Q: Do you believe the PISA test needs to evolve in order to remain relevant?

Dercon: Of course, there is a good case for improving measurement. But benchmarks such as PISA, in their pure sense, unchanged over time, do offer an important source of global accountability. I would love to see more of this test across middle income and lower income countries — as a useful even if not perfect indicator of educational quality.

Beauty contests via international rankings play a useful role to combat complacency by political leaders, although rankings can never be the aim of education alone, but more the start of a conversation on the quality of education systems.

Schleicher: Yes, absolutely, as the demand for skills change, our PISA assessments need to evolve too. And they have.

In 2000, we tested literacy by giving people printed texts to read, because that’s the way in which we used to read back then. In 2009, PISA asked students to construct their own texts with a digital assessment, and they had to navigate complex and sometimes ambiguous information structures on the web that are so typical for the digital world today. In 2012, we added creative problem solving to the test and in 2015 it will be the first aspects of social skills.

Q: How can the developing world provide adequate STEM resources to train the innovators of tomorrow?

Dercon: The first challenge is not resources but to improve the quality of the education systems.

With developing country economies growing, resources have been growing as well, and the opportunities for better education for all are there. But the systems have not improved — indeed, there seems to be surprisingly high complacency, contrary to, for example, what has happened in health systems.

While health indicators have been improving almost surprisingly fast, combining resources, systems, innovation and technology even in the poorest developing countries, the quality of education has suffered relative to the quantity in terms of enrollment at all levels. The best starting point to get the right skills and innovation for tomorrow is to exploit the huge scope for improvements in the quality of education systems now.

Q: How do we ensure that the economic benefits of education reform are shared with women and with those living in poverty?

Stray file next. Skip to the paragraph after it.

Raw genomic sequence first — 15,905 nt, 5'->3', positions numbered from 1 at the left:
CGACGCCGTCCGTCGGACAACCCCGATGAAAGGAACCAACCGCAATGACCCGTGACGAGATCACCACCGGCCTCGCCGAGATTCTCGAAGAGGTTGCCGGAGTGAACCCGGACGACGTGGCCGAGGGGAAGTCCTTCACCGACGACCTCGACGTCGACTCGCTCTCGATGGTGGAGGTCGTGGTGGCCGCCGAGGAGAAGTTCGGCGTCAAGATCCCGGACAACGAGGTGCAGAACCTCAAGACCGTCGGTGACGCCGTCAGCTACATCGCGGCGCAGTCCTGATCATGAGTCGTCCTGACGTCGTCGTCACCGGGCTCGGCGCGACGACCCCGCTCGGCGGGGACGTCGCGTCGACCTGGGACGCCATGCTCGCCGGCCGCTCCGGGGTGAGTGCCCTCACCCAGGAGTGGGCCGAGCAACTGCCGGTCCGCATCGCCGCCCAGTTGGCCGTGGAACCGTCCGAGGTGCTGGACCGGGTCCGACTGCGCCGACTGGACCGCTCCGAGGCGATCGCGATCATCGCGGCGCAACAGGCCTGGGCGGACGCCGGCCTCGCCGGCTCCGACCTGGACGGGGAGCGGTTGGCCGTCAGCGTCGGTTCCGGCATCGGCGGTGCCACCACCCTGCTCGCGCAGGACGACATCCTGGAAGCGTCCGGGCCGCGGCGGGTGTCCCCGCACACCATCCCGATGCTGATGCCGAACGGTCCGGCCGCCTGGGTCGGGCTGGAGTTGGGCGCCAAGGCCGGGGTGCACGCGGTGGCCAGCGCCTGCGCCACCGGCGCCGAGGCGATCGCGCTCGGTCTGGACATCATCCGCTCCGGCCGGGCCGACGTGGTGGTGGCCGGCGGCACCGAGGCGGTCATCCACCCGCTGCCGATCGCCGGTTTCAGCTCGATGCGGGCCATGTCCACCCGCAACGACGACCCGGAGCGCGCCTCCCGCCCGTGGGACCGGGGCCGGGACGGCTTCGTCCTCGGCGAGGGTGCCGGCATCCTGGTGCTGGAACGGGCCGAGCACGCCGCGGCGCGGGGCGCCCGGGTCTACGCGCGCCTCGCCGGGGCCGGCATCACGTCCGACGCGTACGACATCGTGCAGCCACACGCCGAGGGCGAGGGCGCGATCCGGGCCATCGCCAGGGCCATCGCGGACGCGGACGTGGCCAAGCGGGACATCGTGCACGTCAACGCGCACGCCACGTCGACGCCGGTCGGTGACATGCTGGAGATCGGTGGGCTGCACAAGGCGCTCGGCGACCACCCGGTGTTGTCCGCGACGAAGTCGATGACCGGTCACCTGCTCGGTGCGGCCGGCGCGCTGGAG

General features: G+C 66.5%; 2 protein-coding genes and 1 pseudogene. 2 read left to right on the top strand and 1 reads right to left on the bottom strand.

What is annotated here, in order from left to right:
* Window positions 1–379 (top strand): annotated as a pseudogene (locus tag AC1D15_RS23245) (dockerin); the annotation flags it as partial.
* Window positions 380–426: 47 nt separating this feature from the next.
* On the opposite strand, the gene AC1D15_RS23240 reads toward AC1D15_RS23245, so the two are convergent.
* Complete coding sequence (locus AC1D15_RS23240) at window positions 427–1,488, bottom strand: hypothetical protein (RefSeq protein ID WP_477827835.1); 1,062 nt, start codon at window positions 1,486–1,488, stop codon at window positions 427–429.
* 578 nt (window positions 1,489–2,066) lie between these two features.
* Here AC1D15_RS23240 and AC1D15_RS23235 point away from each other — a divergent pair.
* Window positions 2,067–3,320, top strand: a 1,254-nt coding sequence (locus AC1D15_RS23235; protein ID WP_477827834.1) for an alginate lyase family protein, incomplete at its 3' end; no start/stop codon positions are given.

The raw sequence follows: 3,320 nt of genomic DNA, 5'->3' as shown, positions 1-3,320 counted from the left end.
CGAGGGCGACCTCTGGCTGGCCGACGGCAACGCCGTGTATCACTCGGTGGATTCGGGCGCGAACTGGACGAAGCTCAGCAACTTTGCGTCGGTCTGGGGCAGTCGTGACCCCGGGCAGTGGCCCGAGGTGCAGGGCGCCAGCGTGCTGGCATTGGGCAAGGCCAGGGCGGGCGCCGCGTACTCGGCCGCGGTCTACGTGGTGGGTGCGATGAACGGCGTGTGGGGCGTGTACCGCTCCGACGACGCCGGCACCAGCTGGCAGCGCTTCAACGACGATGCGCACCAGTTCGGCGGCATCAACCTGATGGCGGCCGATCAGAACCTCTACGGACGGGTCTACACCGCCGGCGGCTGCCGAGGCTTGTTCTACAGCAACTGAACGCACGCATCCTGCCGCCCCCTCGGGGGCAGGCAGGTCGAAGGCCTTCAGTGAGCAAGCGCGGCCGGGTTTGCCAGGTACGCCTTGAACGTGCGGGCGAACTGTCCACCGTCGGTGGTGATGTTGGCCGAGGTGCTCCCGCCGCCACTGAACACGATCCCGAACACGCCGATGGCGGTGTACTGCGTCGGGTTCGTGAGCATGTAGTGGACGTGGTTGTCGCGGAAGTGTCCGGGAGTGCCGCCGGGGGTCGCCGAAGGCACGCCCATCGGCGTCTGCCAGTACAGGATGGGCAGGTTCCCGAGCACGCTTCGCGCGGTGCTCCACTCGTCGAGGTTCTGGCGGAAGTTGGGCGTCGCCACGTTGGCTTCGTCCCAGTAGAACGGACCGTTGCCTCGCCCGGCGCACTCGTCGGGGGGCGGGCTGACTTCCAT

Dercon: For all societies, not involving women and the poor in the economy or the functioning of society is a waste of talent and productive resources.

Education remains one of the most cost-effective, fair ways of sharing the benefits of progress broadly, while it provides the fuel and sustenance for long-term growth. Education systems will not deliver to the economy and society if they are too exclusive, and we need to keep reminding leaders making political choices on this.

Schleicher: Making high quality education accessible to all is our best bet to empowering women and those living in poverty.

Q: Are we at the point where broadband access should be considered a human right?

Dercon: I doubt that access to a technology should be a human right — this seems to make one possible instrument for human dignity a goal on its own. For me, a right to information and rights to be able to act on information are more fundamental. Whenever we get excited about technology we do well to ask what problem we are trying to solve. And the problem here is first and foremost citizens being denied easy and low-cost access to information that could improve their lives or that could hold power to account, and this is the realm of rights. If broadband is one possible cost-effective solution, let’s do all we can to ensure we roll it out as quickly as we can to all.

Schleicher: Probably, but let’s start with making high quality education a human right.

Q: How can we be sure that education in the arts remains an important part of education reform?

Dercon: The arts remain an important means to express ideas and concepts for all cultures, and no management speak or vocational skill that business likes will overcome this. Imagination and clarity of expression are hard to teach — but even in the poorest societies, it remains important to foster these to deal with and make sense of fast changing economies and societies.

Schleicher: Good education will always give the arts their prop.

C. M. Rubin is a renowned author and the publisher of CMRubinWorld. She is also a Disruptor Foundation Fellow.